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United Church of Jaffrey
December 2nd, 2108
Every morning, when Cary, my wife, leaves for work, she says:
Or she might say…
“I’m late, I really have to go…”
The reason Cary makes these announcements, is because she’s usually in a hurry and she knows that I don’t want her to leave without letting me give her a kiss.
It’s nothing dramatic or anything.
It’s not a Hollywood kiss.
We’re talking about an utterly matter-of-fact-married-for-almost-two-decades-standing-next-to-the-radiator-on-the-way-out-the-door] kiss.
A mere peck.
But I suppose I’m superstitious about it.
I insist on it.
And this everyday kiss… I believe it has theological implications. It is suggestive of the divine in our lives. That, at least, is what I will try to demonstrate with this morning’s sermon.
There are three reasons that I insist on kissing Cary goodbye every day.
The first reason is somewhat predictable but no less important for being so.
No doubt, you’ve already figured it out.
The first reason is simple:
I love Cary.
We like to kiss people that we love.
The kiss tells the person “I love you”
and, assuming the relationship is a good one and the person is happy about the kiss, it also reassures you with the idea: “I am loved.”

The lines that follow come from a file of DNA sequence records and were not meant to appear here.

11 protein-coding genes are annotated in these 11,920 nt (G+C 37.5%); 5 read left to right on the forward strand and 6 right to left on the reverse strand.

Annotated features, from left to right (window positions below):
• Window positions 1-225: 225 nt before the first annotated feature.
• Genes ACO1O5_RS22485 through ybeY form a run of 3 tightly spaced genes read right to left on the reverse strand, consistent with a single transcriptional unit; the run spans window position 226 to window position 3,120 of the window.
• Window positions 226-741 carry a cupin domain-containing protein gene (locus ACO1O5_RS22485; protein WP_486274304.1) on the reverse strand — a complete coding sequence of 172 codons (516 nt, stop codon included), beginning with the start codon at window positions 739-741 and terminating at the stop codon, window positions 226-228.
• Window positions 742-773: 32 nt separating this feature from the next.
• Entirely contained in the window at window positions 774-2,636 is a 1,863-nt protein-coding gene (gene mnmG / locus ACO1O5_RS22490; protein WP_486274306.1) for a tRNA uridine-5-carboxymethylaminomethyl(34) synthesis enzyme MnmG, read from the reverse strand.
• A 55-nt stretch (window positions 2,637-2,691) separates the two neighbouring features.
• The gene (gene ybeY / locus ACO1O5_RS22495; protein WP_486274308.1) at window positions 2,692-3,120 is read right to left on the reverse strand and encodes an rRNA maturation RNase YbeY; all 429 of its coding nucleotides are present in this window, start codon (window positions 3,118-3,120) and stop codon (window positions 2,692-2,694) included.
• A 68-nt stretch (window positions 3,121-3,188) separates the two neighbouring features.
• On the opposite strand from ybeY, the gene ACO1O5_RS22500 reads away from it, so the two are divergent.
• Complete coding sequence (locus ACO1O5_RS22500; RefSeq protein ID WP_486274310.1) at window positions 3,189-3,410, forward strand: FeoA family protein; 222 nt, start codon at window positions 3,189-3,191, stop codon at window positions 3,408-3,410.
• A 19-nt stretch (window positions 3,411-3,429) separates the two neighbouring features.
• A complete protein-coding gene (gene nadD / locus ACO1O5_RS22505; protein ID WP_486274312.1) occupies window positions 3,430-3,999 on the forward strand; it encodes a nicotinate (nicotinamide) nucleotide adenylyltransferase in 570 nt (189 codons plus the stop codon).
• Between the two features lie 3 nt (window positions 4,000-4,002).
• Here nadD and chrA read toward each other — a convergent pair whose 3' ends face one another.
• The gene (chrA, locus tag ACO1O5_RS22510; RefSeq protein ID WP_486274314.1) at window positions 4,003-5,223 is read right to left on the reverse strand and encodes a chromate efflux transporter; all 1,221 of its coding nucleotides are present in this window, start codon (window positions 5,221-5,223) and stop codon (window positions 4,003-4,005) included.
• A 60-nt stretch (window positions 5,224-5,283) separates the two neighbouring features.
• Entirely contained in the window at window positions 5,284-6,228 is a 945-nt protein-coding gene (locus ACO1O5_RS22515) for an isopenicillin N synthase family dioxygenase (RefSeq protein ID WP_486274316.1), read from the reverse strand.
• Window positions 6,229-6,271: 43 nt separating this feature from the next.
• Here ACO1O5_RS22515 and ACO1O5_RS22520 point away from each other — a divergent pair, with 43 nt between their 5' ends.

Simple, yes. But very nice indeed.
It is worth doing, and I recommend making a habit of it.
The second reason that I want kiss my wife every morning is because of something that happened in 1971, when I was six years old.
I remember the specific year because this thing happened when my father was a visiting professor at the University of Melbourne, in Australia.
Incidentally, it was when I was in Australia that I experienced cold weather for the first time.
Up until that time, I’d lived in Thailand and Singapore, so I’d never worn anything heavier than a t-shirt.
Indoor and out, my childhood had been spent almost entirely barefooted.
So I was in for quite a shock when I walked outside in the cold for the first time in Melbourne Australia… and steam came out of my mouth!
What was this?
I asked my mother if my insides were on fire.
After she stopped laughing, she explained it all to me.
For the next few minutes I did what any self respecting child of 6 would do in 1971, when he discovered vapor coming out his mouth…
I lifted two fingers to my lips, struck a movie star pose, and pretended I was smoking a cigarette!